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By Andy Hirsch
LEWISBURG, Pa. — Greg Krohn, associate professor of economics, explains what the "fiscal cliff" really is and what could happen if the country goes over it.
Question: What exactly is the "fiscal cliff" and how did we get here?
Answer: The "fiscal cliff" refers to the substantial federal tax increases and spending cuts scheduled to take effect in January 2013. This is an unusual situation in the United States. It results from two legislative decisions. First, the tax cuts passed in 2001 and 2003 were originally scheduled to expire in 2010 in order to gain more support for them in light of the growth in budget deficits projected over the coming decades resulting from the aging of the population and rising health care costs. The expiration date was extended to the end of 2012 to avoid raising taxes when unemployment was so high and the economy slowly recovering from the 2007-09 recession. Second, the Budget Control Act of 2011 established automatic reductions in defense and non-defense spending if by the end of the year lawmakers have not enacted legislation to reduce projected deficits by $1.2 trillion through the year 2021. This was part of the deal that raised the debt ceiling in 2011 and avoided even more drastic reductions in spending.
Q: What seem to be the main sticking points for each party; what issues could get in the way of a deal before the first of the year?
A: A major part of the disagreement is about how much deficit reduction is accomplished by raising taxes and how much by cutting spending. President Obama has proposed raising income taxes on families earning more than $250,000 per year. Republicans are reluctant to raise taxes, especially if it involves raising the tax rates as opposed to reducing some tax exemptions and deductions. They insist on reforming so-called entitlement programs (Social Security, Medicare, Medicaid and other health care programs), which are the main source of projected increases in federal spending, to restrain spending growth if they are to agree on increases in taxes. The President has indicated a willingness to consider reforming the entitlement programs if taxes are raised on upper-income persons.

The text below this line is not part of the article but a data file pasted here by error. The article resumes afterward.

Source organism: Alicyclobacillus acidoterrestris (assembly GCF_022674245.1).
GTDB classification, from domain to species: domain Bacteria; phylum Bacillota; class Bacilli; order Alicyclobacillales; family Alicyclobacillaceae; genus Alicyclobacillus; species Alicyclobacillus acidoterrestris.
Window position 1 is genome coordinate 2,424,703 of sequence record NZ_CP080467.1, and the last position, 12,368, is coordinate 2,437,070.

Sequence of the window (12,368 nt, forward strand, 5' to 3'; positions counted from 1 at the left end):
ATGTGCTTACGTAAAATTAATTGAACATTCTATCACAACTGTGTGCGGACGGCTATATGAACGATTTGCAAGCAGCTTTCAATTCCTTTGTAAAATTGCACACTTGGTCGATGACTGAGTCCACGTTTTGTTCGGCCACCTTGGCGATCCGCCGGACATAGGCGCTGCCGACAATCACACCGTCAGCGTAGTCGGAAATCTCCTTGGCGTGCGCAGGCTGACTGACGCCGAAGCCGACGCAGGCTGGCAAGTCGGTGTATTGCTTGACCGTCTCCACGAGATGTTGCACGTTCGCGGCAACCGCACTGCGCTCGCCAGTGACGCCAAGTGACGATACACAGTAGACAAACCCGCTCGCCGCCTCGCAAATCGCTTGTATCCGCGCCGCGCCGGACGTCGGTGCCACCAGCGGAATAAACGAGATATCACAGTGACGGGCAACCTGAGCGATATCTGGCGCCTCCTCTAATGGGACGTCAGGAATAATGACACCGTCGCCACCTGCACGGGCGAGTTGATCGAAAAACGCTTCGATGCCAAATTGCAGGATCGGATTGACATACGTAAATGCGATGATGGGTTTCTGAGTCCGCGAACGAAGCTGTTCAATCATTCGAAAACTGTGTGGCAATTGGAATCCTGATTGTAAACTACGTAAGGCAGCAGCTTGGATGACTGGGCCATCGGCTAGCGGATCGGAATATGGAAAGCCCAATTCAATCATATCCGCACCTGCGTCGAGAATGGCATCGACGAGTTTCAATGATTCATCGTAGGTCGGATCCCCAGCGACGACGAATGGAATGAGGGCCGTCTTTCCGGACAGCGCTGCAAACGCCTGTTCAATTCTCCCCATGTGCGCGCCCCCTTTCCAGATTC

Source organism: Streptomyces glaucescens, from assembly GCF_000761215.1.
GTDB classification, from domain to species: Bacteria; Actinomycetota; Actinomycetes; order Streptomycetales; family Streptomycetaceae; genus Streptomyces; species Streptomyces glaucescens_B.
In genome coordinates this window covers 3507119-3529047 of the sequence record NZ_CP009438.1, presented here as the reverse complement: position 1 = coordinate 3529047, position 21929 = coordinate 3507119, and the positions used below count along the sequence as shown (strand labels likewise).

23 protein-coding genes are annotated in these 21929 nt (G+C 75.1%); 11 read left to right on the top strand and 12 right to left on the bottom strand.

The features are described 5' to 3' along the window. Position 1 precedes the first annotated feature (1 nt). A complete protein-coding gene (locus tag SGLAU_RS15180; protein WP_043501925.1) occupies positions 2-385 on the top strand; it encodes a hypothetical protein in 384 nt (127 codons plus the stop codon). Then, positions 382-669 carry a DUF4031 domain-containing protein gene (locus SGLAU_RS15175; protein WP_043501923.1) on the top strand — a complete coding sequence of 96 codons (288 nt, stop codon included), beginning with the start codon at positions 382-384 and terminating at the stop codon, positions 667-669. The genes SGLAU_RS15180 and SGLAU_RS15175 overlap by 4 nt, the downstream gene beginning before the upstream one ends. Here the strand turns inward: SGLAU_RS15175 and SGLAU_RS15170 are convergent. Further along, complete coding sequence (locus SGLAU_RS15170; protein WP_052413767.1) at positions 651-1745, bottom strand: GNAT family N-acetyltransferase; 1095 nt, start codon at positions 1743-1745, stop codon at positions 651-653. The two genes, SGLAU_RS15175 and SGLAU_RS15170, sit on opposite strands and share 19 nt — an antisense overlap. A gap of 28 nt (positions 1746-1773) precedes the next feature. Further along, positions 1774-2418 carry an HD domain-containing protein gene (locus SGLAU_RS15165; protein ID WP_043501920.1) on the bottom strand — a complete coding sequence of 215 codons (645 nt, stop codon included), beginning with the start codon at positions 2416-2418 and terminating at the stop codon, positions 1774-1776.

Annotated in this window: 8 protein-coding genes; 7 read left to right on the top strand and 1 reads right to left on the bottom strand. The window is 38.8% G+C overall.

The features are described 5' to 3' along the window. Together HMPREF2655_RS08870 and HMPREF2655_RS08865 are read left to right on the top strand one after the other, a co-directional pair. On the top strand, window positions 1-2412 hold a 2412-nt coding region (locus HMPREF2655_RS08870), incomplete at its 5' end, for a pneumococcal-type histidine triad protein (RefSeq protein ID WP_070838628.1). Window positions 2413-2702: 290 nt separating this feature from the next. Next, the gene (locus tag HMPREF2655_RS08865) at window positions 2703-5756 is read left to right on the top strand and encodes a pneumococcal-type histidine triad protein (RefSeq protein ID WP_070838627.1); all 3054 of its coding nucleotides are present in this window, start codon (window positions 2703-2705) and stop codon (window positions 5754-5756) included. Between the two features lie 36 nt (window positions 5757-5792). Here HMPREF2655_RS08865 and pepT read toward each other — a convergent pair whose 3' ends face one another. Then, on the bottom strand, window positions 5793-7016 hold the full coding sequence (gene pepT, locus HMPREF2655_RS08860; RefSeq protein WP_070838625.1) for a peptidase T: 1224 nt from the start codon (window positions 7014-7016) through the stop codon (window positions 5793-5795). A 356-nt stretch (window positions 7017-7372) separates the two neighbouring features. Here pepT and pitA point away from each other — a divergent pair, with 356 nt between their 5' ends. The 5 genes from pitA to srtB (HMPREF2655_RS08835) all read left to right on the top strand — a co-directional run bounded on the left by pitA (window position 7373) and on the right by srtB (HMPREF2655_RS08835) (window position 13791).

Q: What should we expect if lawmakers fail to reach an agreement — if we "go over the cliff?"
A: The increases in federal taxes and the reductions in federal spending that would occur in 2013 total nearly $500 billion, approximately 3 percent of gross domestic product. The Congressional Budget Office estimates that such fiscal tightening would cause inflation-adjusted gross domestic product to decline next year by 0.5 percent and the unemployment rate to rise to 9.1 percent by the end of the year.
Going off the "fiscal cliff" would sharply reduce the federal budget deficit and reduce the likelihood of a fiscal crisis stemming from an accelerating federal debt. This suggests to me that another downgrade of the country's bond rating would be less likely. On the other hand, the lack of an agreement on a more prudent federal budget policy may indicate weakness in the ability to govern the nation effectively, and this might contribute to a downgrade.
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